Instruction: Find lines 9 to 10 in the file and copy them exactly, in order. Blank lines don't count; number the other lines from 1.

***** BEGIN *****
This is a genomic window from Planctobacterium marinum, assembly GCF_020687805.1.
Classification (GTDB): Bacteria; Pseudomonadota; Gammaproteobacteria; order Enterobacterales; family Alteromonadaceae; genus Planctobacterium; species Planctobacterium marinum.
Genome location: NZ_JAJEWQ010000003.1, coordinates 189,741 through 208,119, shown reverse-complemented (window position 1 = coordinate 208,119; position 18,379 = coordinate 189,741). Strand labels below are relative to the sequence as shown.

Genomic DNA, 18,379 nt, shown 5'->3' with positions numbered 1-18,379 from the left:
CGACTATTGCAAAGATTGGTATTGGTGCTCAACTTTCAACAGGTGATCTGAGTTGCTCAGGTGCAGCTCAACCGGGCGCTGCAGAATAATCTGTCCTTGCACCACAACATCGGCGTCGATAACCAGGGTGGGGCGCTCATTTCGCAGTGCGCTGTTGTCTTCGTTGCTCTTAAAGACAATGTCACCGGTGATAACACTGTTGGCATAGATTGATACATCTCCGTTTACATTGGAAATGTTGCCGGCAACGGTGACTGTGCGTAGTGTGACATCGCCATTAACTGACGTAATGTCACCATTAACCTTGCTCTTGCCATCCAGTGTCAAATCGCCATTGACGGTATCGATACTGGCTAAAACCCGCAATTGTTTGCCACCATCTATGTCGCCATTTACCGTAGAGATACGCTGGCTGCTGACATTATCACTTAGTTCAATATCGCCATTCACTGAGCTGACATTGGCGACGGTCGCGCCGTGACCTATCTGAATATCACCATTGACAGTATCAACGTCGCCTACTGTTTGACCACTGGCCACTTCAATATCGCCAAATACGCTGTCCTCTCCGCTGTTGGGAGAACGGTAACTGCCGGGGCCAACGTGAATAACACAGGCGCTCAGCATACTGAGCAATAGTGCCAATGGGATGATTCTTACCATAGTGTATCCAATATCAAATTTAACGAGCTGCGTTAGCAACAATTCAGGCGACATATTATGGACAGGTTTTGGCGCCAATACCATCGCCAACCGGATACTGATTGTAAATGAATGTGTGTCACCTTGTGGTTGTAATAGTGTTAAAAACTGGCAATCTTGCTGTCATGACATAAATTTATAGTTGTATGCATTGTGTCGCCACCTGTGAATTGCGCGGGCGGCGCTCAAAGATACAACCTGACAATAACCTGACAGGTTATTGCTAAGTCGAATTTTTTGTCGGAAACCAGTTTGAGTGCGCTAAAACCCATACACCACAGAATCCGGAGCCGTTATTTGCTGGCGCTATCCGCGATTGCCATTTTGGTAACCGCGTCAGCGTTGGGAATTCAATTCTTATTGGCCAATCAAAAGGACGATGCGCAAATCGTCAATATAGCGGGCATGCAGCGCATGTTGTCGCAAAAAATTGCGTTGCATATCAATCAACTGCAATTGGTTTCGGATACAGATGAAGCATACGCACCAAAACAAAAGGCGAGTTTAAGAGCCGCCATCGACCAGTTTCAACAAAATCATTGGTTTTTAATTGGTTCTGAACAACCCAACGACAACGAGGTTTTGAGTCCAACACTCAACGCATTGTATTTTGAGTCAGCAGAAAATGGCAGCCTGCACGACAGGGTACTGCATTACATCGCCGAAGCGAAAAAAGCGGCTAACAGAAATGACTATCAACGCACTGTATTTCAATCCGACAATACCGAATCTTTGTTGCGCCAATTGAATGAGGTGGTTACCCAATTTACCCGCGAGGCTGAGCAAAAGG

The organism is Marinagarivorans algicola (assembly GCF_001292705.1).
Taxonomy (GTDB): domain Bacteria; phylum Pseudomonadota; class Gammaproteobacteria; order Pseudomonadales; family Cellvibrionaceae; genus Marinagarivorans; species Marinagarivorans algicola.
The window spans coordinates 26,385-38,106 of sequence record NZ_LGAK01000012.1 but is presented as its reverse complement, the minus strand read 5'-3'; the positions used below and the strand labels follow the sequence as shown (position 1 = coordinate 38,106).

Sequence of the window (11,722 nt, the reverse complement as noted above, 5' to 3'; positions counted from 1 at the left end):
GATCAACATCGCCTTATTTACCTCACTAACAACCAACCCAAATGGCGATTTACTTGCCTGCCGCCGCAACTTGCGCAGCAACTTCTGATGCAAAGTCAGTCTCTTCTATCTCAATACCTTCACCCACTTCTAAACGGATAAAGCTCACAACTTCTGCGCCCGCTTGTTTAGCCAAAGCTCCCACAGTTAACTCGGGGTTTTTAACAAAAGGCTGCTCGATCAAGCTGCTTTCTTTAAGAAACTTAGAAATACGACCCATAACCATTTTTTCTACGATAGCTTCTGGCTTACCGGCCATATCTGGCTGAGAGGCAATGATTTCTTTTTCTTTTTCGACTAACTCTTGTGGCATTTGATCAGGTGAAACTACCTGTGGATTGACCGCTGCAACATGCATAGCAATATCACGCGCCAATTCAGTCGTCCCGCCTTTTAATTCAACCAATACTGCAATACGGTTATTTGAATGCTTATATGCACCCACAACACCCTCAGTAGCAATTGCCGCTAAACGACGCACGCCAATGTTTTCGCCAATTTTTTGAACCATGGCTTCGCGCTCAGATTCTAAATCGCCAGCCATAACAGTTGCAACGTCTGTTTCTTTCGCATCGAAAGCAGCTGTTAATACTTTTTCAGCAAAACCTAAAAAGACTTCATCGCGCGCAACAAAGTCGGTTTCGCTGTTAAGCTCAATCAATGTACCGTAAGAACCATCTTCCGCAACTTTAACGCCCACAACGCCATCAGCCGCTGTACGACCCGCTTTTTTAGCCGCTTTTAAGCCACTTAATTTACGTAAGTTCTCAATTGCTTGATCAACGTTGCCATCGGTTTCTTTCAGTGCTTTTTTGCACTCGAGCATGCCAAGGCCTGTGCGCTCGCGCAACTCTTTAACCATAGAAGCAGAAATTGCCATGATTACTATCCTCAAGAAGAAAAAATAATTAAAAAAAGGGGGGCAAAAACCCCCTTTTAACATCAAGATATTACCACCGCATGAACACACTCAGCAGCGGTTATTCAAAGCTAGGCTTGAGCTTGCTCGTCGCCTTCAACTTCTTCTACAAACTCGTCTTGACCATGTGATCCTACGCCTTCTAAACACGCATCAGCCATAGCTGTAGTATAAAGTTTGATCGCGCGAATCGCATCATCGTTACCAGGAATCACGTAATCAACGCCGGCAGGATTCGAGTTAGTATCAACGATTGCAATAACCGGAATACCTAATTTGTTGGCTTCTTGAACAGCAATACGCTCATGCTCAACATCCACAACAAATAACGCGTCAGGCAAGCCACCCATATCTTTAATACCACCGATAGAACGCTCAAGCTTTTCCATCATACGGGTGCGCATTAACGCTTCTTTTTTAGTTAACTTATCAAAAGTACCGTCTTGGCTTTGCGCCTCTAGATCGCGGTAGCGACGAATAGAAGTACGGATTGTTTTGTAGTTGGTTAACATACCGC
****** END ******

Sequence of the window (11,722 nt, the reverse complement as noted above, 5' to 3'; positions counted from 1 at the left end):
GATCAACATCGCCTTATTTACCTCACTAACAACCAACCCAAATGGCGATTTACTTGCCTGCCGCCGCAACTTGCGCAGCAACTTCTGATGCAAAGTCAGTCTCTTCTATCTCAATACCTTCACCCACTTCTAAACGGATAAAGCTCACAACTTCTGCGCCCGCTTGTTTAGCCAAAGCTCCCACAGTTAACTCGGGGTTTTTAACAAAAGGCTGCTCGATCAAGCTGCTTTCTTTAAGAAACTTAGAAATACGACCCATAACCATTTTTTCTACGATAGCTTCTGGCTTACCGGCCATATCTGGCTGAGAGGCAATGATTTCTTTTTCTTTTTCGACTAACTCTTGTGGCATTTGATCAGGTGAAACTACCTGTGGATTGACCGCTGCAACATGCATAGCAATATCACGCGCCAATTCAGTCGTCCCGCCTTTTAATTCAACCAATACTGCAATACGGTTATTTGAATGCTTATATGCACCCACAACACCCTCAGTAGCAATTGCCGCTAAACGACGCACGCCAATGTTTTCGCCAATTTTTTGAACCATGGCTTCGCGCTCAGATTCTAAATCGCCAGCCATAACAGTTGCAACGTCTGTTTCTTTCGCATCGAAAGCAGCTGTTAATACTTTTTCAGCAAAACCTAAAAAGACTTCATCGCGCGCAACAAAGTCGGTTTCGCTGTTAAGCTCAATCAATGTACCGTAAGAACCATCTTCCGCAACTTTAACGCCCACAACGCCATCAGCCGCTGTACGACCCGCTTTTTTAGCCGCTTTTAAGCCACTTAATTTACGTAAGTTCTCAATTGCTTGATCAACGTTGCCATCGGTTTCTTTCAGTGCTTTTTTGCACTCGAGCATGCCAAGGCCTGTGCGCTCGCGCAACTCTTTAACCATAGAAGCAGAAATTGCCATGATTACTATCCTCAAGAAGAAAAAATAATTAAAAAAAGGGGGGCAAAAACCCCCTTTTAACATCAAGATATTACCACCGCATGAACACACTCAGCAGCGGTTATTCAAAGCTAGGCTTGAGCTTGCTCGTCGCCTTCAACTTCTTCTACAAACTCGTCTTGACCATGTGATCCTACGCCTTCTAAACACGCATCAGCCATAGCTGTAGTATAAAGTTTGATCGCGCGAATCGCATCATCGTTACCAGGAATCACGTAATCAACGCCGGCAGGATTCGAGTTAGTATCAACGATTGCAATAACCGGAATACCTAATTTGTTGGCTTCTTGAACAGCAATACGCTCATGCTCAACATCCACAACAAATAACGCGTCAGGCAAGCCACCCATATCTTTAATACCACCGATAGAACGCTCAAGCTTTTCCATCATACGGGTGCGCATTAACGCTTCTTTTTTAGTTAACTTATCAAAAGTACCGTCTTGGCTTTGCGCCTCTAGATCGCGGTAGCGACGAATAGAAGTACGGATTGTTTTGTAGTTGGTTAACATACCGC